January 3

“Lord Jesus Christ, you who knew your fate beforehand and yet did not draw back, you who let yourself be born in poverty and lowliness and then, a sufferer, in poverty and lowliness carried the sin of the world until you, hated, forsaken, mocked, spat upon, finally even forsarken by God, bowed your head in that degrading death — but you lifted it again, you eternal victor, you who did not conquer your enemies in life but in death even conquered death! Forever victorious, you lifted your head again, you ascended one! Would that we might follow you!”
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~Source: For Self-Examination: “Christ is the Way” (1851)
Author: Søren Kierkegaard

January 2

“The print of a foot along a path is obviously a consequence of the fact that some creature has gone that way. I may now go on to suppose erroneously that it was, for example, a bird, but on closer inspection, pursuing the track farther, I convince myself that it must have been another sort of animal. Very well. But here we are far from having an infinite qualitative alteration. But can I, by closer inspection of such a track, or by following it farther, reach at one point or another the conclusion: ergo it was a spirit that passed this way? A spirit which leaves no trace behind it! Just so it is with this thing of concluding from the consequences of an (assumed) human existence that ergo it was God.”
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~Source: Practice in Christianity (1850)
Author: Søren Kierkegaard using the pseudonym Anti-Climacus

January 1

“Once again a year has passed, heavenly Father! We thank you that it was added to the time of grace and that we are not terrified by its also being added to the time of accounting, because we trust in your mercy. The new year faces us with its requirements, and even though we enter it downcast and troubled because we cannot and do not wish to hide from ourselves the thought of the lust of the eye that infatuated, the sweetness of revenge that seduced, the anger that made us unrelenting, the cold heart that fled far from you, we nevertheless do not go into the new year entirely empty-handed, since we shall indeed also take along with us recollections of the fearful doubts that were set at rest, of the lurking concerns that were soothed, of the downcast disposition that was raised up, of the cheerful hope that was not humiliated. Yes, when in mournful moments we want to strengthen and encourage our minds by contemplating those great men, your chosen instruments, who in severe spiritual trials and anxieties of heart kept their minds free, their courage uncrushed, and heaven open, we too, wish to add our witness to theirs in the assurance that even if our courage compared with theirs is only discouragement, our power powerlessnesss, you, however, are still the same, the same might God who tests spirits in conflict, the same Father without whose will not one sparrow falls to the ground. Amen.”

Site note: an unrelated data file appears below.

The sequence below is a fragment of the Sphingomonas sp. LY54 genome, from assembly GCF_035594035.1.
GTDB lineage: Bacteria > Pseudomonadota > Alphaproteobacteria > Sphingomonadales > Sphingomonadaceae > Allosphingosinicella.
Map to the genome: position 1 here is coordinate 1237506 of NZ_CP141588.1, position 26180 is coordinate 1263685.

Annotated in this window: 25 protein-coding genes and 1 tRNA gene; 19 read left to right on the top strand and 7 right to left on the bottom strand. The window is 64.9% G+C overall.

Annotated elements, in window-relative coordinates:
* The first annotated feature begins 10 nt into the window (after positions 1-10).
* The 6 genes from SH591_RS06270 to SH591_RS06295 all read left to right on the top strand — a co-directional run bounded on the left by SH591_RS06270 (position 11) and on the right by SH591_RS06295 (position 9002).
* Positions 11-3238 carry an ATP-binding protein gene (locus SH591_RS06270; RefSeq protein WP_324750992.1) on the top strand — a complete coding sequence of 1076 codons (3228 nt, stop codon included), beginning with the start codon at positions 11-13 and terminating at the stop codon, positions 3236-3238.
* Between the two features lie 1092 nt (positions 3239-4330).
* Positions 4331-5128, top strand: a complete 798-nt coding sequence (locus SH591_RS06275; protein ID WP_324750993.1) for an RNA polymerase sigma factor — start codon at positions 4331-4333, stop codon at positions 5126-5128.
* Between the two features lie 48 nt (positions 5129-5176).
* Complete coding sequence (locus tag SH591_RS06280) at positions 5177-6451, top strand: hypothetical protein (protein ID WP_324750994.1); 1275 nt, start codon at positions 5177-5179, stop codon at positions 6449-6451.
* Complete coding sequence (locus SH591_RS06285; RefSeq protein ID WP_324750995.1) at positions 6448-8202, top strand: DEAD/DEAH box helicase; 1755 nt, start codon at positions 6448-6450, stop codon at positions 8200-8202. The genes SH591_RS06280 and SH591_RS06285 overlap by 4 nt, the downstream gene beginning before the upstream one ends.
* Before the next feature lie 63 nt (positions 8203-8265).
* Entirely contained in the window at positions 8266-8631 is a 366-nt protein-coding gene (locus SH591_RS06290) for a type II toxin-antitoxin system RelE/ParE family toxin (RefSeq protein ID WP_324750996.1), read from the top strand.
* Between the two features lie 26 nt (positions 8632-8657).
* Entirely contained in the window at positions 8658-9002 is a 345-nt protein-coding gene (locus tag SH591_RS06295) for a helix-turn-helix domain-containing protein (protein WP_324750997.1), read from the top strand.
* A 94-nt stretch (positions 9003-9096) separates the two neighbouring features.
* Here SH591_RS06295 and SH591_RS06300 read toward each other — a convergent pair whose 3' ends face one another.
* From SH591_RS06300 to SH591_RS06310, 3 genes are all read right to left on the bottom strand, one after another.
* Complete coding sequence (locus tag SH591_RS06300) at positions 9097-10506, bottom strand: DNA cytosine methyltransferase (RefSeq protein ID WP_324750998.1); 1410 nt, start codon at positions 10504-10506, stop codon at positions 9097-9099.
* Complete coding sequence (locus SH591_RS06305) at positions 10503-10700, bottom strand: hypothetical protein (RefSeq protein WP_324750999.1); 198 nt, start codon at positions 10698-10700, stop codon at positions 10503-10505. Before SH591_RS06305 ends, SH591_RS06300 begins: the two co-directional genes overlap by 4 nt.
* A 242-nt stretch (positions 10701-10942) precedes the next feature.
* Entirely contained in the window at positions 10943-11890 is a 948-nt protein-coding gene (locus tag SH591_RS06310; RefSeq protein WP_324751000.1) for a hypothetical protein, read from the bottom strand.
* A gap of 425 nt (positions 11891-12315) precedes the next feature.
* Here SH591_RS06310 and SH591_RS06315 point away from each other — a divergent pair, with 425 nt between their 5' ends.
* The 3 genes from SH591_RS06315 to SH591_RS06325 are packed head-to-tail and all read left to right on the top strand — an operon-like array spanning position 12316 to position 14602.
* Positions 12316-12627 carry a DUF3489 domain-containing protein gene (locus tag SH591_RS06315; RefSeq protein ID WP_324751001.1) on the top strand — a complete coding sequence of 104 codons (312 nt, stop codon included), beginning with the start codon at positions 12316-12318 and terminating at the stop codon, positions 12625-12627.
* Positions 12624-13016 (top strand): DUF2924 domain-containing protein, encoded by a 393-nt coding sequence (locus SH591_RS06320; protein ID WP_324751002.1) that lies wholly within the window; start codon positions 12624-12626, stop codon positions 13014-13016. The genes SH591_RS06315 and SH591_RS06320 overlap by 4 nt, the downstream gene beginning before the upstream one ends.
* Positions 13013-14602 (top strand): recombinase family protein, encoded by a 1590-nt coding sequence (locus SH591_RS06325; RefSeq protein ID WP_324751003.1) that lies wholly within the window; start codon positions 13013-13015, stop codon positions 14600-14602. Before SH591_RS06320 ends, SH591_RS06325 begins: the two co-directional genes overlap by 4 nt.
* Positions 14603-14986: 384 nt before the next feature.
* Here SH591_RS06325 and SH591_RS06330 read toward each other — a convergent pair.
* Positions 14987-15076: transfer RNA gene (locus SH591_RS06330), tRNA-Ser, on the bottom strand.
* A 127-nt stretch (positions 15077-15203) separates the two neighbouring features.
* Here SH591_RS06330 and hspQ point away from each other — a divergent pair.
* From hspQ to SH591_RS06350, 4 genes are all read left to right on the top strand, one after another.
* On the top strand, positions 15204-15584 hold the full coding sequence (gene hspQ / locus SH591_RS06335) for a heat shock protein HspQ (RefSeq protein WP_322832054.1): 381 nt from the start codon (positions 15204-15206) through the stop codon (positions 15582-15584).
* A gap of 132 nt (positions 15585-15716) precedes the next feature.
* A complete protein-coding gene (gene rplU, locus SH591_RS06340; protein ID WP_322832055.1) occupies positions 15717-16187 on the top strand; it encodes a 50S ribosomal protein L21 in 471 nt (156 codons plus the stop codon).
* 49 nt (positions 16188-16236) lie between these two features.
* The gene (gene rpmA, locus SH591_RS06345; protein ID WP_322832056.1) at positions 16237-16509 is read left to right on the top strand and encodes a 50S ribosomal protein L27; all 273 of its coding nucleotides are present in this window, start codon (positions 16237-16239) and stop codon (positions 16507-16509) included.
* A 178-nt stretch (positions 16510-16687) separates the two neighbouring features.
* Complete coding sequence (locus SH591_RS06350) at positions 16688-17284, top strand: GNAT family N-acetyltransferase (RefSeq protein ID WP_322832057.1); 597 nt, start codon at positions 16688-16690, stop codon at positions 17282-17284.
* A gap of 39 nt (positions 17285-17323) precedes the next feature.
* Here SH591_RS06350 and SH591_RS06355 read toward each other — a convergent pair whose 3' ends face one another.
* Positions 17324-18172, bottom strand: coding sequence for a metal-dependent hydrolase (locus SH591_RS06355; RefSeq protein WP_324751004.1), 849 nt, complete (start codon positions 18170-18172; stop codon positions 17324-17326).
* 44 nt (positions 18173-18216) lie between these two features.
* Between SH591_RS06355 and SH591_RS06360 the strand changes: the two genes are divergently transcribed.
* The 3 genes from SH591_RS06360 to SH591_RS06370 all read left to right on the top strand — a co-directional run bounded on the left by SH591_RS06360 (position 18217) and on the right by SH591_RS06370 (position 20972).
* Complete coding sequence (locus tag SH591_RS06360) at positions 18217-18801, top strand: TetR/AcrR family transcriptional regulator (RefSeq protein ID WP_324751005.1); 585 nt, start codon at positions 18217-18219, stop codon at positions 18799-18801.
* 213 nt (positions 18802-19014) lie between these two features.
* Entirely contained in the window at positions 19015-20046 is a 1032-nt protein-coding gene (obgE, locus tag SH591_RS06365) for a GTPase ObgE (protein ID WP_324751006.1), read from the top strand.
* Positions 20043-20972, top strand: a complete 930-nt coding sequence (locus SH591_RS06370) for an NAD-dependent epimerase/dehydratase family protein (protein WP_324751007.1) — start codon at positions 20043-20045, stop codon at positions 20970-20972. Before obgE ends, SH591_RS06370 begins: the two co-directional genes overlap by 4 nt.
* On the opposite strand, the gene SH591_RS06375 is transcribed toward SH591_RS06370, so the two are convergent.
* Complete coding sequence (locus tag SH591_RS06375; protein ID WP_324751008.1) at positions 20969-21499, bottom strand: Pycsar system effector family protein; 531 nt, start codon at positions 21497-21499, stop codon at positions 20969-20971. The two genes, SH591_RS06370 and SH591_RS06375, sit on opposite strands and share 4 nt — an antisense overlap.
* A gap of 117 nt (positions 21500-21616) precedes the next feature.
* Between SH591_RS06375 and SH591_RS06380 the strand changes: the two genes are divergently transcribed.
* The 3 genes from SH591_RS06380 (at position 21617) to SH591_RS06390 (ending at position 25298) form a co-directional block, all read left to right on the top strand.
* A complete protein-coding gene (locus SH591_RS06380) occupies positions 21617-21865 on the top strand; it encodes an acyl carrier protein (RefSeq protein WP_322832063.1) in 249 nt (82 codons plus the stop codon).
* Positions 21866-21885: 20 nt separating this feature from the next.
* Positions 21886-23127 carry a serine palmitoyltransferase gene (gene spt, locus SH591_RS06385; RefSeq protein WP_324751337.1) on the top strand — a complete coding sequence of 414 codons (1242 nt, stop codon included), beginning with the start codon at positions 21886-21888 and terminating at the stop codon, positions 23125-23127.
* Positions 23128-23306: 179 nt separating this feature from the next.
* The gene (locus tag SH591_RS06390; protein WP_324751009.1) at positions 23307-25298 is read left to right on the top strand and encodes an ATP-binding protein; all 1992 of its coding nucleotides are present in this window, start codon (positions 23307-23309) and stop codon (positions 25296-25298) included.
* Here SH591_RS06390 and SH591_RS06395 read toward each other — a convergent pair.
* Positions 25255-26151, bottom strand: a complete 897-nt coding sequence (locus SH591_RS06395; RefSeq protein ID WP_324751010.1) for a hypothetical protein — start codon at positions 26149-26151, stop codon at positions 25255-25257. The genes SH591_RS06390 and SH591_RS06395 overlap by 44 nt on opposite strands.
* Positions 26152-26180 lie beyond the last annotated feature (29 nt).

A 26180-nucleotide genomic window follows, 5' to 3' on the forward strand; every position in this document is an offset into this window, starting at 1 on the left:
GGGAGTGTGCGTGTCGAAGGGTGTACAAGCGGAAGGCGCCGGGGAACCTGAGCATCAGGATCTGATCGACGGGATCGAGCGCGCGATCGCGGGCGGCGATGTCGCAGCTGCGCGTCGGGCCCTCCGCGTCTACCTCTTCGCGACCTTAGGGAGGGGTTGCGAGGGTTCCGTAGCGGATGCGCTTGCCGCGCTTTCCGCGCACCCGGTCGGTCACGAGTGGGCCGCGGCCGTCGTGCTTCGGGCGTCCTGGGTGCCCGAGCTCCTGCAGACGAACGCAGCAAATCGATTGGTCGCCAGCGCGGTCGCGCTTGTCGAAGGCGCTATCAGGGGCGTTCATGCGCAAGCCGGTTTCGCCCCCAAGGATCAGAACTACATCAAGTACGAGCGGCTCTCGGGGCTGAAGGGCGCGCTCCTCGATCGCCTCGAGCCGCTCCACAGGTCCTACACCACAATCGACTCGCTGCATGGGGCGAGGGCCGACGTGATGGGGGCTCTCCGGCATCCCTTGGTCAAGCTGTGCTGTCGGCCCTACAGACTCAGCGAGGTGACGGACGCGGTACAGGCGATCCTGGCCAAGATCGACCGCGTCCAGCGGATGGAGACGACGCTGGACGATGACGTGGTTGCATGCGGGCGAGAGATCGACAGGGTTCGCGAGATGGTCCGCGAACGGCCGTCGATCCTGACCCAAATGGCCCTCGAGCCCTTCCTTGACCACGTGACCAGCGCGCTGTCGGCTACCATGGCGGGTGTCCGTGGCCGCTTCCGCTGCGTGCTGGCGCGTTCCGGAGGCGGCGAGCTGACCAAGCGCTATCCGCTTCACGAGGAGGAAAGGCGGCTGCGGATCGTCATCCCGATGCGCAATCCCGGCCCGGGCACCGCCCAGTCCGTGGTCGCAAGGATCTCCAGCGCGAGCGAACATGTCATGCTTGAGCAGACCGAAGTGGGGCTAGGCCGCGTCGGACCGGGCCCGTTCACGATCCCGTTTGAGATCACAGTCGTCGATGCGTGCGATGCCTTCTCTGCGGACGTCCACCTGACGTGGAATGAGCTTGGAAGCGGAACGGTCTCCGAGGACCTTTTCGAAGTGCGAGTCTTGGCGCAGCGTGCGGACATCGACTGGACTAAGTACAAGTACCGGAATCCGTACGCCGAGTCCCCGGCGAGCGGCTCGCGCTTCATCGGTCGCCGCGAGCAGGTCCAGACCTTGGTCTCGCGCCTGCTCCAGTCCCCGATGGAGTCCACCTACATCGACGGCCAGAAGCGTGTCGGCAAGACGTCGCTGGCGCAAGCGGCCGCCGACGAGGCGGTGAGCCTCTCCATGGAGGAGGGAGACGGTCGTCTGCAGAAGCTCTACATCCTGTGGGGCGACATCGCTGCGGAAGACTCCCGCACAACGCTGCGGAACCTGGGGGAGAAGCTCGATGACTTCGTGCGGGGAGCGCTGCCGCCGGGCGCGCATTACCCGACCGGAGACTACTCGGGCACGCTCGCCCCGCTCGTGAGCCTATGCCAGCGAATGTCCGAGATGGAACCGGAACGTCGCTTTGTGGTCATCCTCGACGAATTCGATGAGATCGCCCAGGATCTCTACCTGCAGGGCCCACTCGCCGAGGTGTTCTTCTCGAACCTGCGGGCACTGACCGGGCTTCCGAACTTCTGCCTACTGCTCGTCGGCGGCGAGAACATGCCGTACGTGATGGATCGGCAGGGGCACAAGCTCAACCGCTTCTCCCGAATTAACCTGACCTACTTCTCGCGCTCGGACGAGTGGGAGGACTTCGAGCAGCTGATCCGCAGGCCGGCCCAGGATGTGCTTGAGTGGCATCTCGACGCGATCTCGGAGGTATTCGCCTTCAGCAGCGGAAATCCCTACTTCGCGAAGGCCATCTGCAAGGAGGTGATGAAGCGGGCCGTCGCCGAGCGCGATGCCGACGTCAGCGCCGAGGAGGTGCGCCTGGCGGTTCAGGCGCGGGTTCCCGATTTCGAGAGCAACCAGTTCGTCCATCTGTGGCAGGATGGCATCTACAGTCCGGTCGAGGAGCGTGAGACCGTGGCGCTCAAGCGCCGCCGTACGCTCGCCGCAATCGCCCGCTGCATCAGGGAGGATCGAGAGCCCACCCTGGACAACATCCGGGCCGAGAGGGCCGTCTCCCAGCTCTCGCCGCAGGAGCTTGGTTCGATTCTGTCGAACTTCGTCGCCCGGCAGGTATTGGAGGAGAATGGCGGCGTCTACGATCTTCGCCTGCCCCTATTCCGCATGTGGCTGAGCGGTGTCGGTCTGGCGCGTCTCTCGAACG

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~Source: Eighteen Upbuilding Discourses: “The Expectancy of Faith, New Year’s Day” (1843)
Author: Søren Kierkegaard

November 10

“There is no follower [of Christ] at second hand. The first and the latest generation are essentially alike, except that the latter generation has the occasion in the report of the contemporary generation, whereas the contemporary generation has the occasion in its immediate contemporaneity and therefore owes no generation anything.”

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~Source: Philisophical Fragments (1844)

Author: Søren Kierkegaard using the pseudonym Johannes Climacus

November 2